That’s the thesis of a piece called The New Girl Order by Kay S. Hymowitz in The City Journal. According to Hymowitz and data on the subject, the single young female (SYF) is bar-hopping, shopping, and bopping at night clubs from Warsaw to Tokyo.
Hymowitz says the proliferation of SYF culture is being driven by a few factors. Namely that they are pushing off marriage well into their thirties. She notes that in 1970 just 7.4 percent of all American 30-to-34-year-olds were unmarried; today, that number has increased threefold to 22 percent.
The trend is hugely promising, because it means that women are spending more time investing in their careers, hopefully paving the way for women earning 77 cents to the dollar to become an anachronism.
But let’s not kid ourselves; this piece could not just focus on the career inroads that young women are making. There had to be some mention of what I think most young women saw as the salient, or at least most compelling, storyline of Sex and the City: The search for Mr. Right.
While The New Girl Order is about having unprecedented earning power and multiple degrees, it’s also, Hymowiz says, sprinkled with “gyms for toning and male-watching: ski resorts and beach hotels; and, everywhere, the frustrating hunt for a boyfriend, and though it’s an ever more vexing subject, a husband.” And remind me why we can’t talk about young women and careers without talking about the hunt for a husband?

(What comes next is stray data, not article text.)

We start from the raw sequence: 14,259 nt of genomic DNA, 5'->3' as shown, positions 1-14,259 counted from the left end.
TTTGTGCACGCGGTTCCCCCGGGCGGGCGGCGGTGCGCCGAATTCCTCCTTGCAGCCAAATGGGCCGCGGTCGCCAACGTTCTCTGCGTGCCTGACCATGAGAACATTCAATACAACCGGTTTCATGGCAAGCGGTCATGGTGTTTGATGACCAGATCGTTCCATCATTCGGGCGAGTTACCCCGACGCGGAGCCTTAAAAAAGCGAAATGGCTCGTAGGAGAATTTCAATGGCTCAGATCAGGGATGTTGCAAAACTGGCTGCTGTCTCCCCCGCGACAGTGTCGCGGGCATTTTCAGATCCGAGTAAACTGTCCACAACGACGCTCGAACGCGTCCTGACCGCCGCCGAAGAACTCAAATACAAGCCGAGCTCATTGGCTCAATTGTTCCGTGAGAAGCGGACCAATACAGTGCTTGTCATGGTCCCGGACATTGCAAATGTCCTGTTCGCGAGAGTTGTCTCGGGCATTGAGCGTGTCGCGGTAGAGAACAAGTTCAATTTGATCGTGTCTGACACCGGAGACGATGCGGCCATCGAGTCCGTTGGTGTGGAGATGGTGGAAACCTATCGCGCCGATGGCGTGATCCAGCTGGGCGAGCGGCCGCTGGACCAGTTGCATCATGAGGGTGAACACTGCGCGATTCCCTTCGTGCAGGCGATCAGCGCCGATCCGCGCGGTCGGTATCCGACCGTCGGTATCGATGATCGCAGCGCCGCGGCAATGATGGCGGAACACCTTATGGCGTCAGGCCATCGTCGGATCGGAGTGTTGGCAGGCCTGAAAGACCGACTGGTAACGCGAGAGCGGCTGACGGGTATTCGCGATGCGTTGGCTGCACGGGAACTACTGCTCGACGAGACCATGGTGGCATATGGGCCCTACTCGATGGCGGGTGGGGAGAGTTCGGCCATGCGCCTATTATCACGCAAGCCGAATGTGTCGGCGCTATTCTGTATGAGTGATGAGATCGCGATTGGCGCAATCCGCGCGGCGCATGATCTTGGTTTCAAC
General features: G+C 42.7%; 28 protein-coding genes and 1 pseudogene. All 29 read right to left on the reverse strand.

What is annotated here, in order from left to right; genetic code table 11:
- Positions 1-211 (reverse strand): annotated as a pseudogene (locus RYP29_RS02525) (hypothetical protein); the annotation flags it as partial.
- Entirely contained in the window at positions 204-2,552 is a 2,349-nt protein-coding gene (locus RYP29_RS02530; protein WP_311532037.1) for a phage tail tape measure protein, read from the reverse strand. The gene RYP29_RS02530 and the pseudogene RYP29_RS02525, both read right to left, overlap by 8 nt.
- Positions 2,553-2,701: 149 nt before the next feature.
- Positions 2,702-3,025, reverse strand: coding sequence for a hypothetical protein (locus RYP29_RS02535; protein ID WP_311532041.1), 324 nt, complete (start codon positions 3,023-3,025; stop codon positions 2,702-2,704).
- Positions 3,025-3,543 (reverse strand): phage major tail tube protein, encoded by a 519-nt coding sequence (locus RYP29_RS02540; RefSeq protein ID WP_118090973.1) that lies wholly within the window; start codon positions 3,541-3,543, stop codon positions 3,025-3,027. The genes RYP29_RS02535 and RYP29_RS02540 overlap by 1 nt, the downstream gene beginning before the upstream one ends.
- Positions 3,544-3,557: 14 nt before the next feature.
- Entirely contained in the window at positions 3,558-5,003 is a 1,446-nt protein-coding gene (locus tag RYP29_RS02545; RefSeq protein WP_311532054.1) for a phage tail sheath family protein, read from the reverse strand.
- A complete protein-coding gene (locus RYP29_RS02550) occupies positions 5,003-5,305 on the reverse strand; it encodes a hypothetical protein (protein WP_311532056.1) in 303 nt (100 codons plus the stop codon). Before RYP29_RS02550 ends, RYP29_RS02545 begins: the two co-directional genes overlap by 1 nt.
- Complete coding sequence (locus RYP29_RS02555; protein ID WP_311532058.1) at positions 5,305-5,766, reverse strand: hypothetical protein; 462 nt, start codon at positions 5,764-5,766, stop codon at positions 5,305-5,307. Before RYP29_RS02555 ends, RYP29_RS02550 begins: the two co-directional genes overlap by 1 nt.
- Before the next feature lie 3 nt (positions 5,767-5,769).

Here’s what vexes more (yes, even more than a hunt for a husband). It’s the cultural icons that have come to embody The New Girl Order. The Carrie Bradshaw character has little resemblance to the young women I know in this demographic. They are able to conduct simple arithmetic and, for the most part, manage their money. Carrie Bradshaw, however, realizes she spent the down payment on her apartment on shoes, only after Miranda correctly does the multiplication for her.
Then we have Bridget Jones, perhaps even more iconic than Bradshaw. Hymowitz notes that The Economist coined a term called the Bridge Jones economy. Jonesers, like Bradshaws, spend their disposable income on whatever is fashionable, frivolous, and fun. Jones, though, if you remember, is always “on the edge of reason,” making a mockery of herself and a series of bad decisions about men that also lead her into an array of career compromising situations.
Hymowitz is right that there is much to admire in the New Girl Order. If only we could say the same for the women that seem to personify it.